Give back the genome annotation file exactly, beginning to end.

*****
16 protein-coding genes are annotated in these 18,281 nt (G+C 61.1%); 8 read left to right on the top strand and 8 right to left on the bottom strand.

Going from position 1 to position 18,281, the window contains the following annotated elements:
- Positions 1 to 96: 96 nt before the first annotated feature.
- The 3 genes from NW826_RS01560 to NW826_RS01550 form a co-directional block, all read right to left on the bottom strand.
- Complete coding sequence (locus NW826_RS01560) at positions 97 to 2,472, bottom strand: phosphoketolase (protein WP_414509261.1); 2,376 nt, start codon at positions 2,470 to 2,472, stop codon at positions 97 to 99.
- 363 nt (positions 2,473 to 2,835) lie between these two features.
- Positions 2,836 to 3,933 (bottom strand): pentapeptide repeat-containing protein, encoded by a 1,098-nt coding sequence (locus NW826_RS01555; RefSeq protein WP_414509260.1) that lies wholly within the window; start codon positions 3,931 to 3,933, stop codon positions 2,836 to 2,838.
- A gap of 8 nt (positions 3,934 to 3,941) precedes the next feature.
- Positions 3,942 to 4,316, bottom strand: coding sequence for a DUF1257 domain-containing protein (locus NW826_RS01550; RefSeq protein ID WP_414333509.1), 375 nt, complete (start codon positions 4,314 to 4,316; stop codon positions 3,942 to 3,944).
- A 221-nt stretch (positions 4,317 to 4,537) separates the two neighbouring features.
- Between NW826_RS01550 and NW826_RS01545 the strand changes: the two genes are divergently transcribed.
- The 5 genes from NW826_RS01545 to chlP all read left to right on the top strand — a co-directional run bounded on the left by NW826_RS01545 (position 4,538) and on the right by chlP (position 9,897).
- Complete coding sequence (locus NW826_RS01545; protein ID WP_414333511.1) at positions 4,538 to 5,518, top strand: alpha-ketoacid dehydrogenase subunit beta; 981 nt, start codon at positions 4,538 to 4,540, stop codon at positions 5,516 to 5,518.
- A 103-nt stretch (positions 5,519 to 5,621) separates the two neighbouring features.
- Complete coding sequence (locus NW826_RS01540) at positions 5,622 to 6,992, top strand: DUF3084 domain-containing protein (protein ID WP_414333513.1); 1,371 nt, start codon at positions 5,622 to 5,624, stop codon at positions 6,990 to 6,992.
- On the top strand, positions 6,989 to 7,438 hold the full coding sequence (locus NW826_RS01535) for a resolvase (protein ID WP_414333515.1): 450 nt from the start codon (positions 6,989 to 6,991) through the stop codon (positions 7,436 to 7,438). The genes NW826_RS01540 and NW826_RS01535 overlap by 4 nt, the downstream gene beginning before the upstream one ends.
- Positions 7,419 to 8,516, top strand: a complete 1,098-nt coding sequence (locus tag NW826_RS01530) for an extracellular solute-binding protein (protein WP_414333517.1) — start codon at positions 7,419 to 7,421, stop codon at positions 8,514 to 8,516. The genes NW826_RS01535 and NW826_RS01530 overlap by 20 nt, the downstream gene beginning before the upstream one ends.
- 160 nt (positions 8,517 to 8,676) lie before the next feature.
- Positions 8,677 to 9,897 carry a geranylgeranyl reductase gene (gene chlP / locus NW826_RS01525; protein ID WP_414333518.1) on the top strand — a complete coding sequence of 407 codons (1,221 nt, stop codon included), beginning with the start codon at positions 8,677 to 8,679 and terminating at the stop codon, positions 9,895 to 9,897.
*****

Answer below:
16 protein-coding genes are annotated in these 18,281 nt (G+C 61.1%); 8 read left to right on the top strand and 8 right to left on the bottom strand.

Going from position 1 to position 18,281, the window contains the following annotated elements:
- Positions 1 to 96: 96 nt before the first annotated feature.
- The 3 genes from NW826_RS01560 to NW826_RS01550 form a co-directional block, all read right to left on the bottom strand.
- Complete coding sequence (locus NW826_RS01560) at positions 97 to 2,472, bottom strand: phosphoketolase (protein WP_414509261.1); 2,376 nt, start codon at positions 2,470 to 2,472, stop codon at positions 97 to 99.
- 363 nt (positions 2,473 to 2,835) lie between these two features.
- Positions 2,836 to 3,933 (bottom strand): pentapeptide repeat-containing protein, encoded by a 1,098-nt coding sequence (locus NW826_RS01555; RefSeq protein WP_414509260.1) that lies wholly within the window; start codon positions 3,931 to 3,933, stop codon positions 2,836 to 2,838.
- A gap of 8 nt (positions 3,934 to 3,941) precedes the next feature.
- Positions 3,942 to 4,316, bottom strand: coding sequence for a DUF1257 domain-containing protein (locus NW826_RS01550; RefSeq protein ID WP_414333509.1), 375 nt, complete (start codon positions 4,314 to 4,316; stop codon positions 3,942 to 3,944).
- A 221-nt stretch (positions 4,317 to 4,537) separates the two neighbouring features.
- Between NW826_RS01550 and NW826_RS01545 the strand changes: the two genes are divergently transcribed.
- The 5 genes from NW826_RS01545 to chlP all read left to right on the top strand — a co-directional run bounded on the left by NW826_RS01545 (position 4,538) and on the right by chlP (position 9,897).
- Complete coding sequence (locus NW826_RS01545; protein ID WP_414333511.1) at positions 4,538 to 5,518, top strand: alpha-ketoacid dehydrogenase subunit beta; 981 nt, start codon at positions 4,538 to 4,540, stop codon at positions 5,516 to 5,518.
- A 103-nt stretch (positions 5,519 to 5,621) separates the two neighbouring features.
- Complete coding sequence (locus NW826_RS01540) at positions 5,622 to 6,992, top strand: DUF3084 domain-containing protein (protein ID WP_414333513.1); 1,371 nt, start codon at positions 5,622 to 5,624, stop codon at positions 6,990 to 6,992.
- On the top strand, positions 6,989 to 7,438 hold the full coding sequence (locus NW826_RS01535) for a resolvase (protein ID WP_414333515.1): 450 nt from the start codon (positions 6,989 to 6,991) through the stop codon (positions 7,436 to 7,438). The genes NW826_RS01540 and NW826_RS01535 overlap by 4 nt, the downstream gene beginning before the upstream one ends.
- Positions 7,419 to 8,516, top strand: a complete 1,098-nt coding sequence (locus tag NW826_RS01530) for an extracellular solute-binding protein (protein WP_414333517.1) — start codon at positions 7,419 to 7,421, stop codon at positions 8,514 to 8,516. The genes NW826_RS01535 and NW826_RS01530 overlap by 20 nt, the downstream gene beginning before the upstream one ends.
- 160 nt (positions 8,517 to 8,676) lie before the next feature.
- Positions 8,677 to 9,897 carry a geranylgeranyl reductase gene (gene chlP / locus NW826_RS01525; protein ID WP_414333518.1) on the top strand — a complete coding sequence of 407 codons (1,221 nt, stop codon included), beginning with the start codon at positions 8,677 to 8,679 and terminating at the stop codon, positions 9,895 to 9,897.